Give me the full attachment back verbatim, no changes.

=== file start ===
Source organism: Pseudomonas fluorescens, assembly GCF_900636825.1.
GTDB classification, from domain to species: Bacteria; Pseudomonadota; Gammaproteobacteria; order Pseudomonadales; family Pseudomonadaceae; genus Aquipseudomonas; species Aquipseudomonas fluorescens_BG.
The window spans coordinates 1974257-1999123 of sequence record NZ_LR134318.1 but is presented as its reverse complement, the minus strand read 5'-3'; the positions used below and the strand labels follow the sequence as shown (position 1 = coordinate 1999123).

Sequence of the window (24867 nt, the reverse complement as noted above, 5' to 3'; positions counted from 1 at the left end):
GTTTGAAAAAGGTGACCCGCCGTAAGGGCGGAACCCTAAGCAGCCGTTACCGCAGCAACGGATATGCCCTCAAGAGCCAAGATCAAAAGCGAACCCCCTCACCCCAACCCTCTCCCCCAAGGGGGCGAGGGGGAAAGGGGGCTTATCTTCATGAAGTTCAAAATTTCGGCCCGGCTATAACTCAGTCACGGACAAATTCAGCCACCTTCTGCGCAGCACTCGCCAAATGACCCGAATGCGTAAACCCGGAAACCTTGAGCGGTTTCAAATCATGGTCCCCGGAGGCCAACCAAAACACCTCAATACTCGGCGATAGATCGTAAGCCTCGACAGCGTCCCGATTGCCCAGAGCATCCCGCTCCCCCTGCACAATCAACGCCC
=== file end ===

Source organism: Pseudomonas fluorescens, assembly GCF_900636825.1.
GTDB classification, from domain to species: Bacteria; Pseudomonadota; Gammaproteobacteria; order Pseudomonadales; family Pseudomonadaceae; genus Aquipseudomonas; species Aquipseudomonas fluorescens_BG.
The window spans coordinates 1974257-1999123 of sequence record NZ_LR134318.1 but is presented as its reverse complement, the minus strand read 5'-3'; the positions used below and the strand labels follow the sequence as shown (position 1 = coordinate 1999123).

Sequence of the window (24867 nt, the reverse complement as noted above, 5' to 3'; positions counted from 1 at the left end):
GTTTGAAAAAGGTGACCCGCCGTAAGGGCGGAACCCTAAGCAGCCGTTACCGCAGCAACGGATATGCCCTCAAGAGCCAAGATCAAAAGCGAACCCCCTCACCCCAACCCTCTCCCCCAAGGGGGCGAGGGGGAAAGGGGGCTTATCTTCATGAAGTTCAAAATTTCGGCCCGGCTATAACTCAGTCACGGACAAATTCAGCCACCTTCTGCGCAGCACTCGCCAAATGACCCGAATGCGTAAACCCGGAAACCTTGAGCGGTTTCAAATCATGGTCCCCGGAGGCCAACCAAAACACCTCAATACTCGGCGATAGATCGTAAGCCTCGACAGCGTCCCGATTGCCCAGAGCATCCCGCTCCCCCTGCACAATCAACGCCC